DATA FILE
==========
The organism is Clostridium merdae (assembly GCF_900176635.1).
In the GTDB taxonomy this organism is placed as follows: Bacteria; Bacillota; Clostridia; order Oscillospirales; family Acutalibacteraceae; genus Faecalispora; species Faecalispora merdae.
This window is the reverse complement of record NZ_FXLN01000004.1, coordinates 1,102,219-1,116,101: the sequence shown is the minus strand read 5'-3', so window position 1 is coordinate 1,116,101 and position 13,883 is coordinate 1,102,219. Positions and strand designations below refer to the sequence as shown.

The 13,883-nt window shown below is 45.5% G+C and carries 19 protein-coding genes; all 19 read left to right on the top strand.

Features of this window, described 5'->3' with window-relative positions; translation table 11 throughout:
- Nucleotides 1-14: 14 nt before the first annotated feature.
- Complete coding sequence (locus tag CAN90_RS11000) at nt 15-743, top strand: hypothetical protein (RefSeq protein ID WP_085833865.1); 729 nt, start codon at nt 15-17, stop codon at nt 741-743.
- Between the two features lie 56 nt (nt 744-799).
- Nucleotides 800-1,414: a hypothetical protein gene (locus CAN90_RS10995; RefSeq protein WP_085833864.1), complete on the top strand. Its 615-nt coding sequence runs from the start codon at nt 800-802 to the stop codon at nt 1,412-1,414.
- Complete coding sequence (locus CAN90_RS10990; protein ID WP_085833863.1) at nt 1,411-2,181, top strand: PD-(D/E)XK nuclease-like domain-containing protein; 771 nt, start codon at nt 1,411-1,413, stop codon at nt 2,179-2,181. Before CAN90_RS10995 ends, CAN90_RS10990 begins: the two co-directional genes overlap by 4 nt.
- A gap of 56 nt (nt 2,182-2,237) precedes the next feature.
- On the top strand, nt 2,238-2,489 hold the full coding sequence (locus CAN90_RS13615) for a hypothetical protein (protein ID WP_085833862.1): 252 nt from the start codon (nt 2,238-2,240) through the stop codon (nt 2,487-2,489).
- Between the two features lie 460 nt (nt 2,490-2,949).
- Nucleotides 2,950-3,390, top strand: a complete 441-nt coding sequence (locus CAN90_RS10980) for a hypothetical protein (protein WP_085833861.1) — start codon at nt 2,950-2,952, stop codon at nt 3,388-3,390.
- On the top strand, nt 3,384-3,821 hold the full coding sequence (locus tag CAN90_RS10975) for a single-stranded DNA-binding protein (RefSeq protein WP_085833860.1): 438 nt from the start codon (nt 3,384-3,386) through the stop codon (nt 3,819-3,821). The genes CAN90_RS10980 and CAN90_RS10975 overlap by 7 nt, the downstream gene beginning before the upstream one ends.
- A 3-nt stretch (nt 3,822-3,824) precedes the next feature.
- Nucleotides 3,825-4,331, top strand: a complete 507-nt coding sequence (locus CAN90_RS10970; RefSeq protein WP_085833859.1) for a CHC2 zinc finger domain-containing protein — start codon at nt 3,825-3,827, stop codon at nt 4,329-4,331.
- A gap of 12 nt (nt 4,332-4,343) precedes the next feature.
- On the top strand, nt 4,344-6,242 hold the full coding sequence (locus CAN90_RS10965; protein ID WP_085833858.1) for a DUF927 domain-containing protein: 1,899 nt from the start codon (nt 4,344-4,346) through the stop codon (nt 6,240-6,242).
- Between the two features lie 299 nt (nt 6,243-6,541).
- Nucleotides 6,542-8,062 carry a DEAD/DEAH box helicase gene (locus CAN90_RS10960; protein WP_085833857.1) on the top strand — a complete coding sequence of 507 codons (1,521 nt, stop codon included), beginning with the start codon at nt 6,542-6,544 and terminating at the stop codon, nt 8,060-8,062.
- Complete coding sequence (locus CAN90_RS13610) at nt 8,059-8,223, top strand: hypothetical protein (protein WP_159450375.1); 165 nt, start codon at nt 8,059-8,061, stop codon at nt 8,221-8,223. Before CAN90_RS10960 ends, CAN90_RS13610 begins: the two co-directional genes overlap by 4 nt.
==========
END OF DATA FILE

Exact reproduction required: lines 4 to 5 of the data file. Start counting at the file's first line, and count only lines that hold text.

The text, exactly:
The 13,883-nt window shown below is 45.5% G+C and carries 19 protein-coding genes; all 19 read left to right on the top strand.

Features of this window, described 5'->3' with window-relative positions; translation table 11 throughout: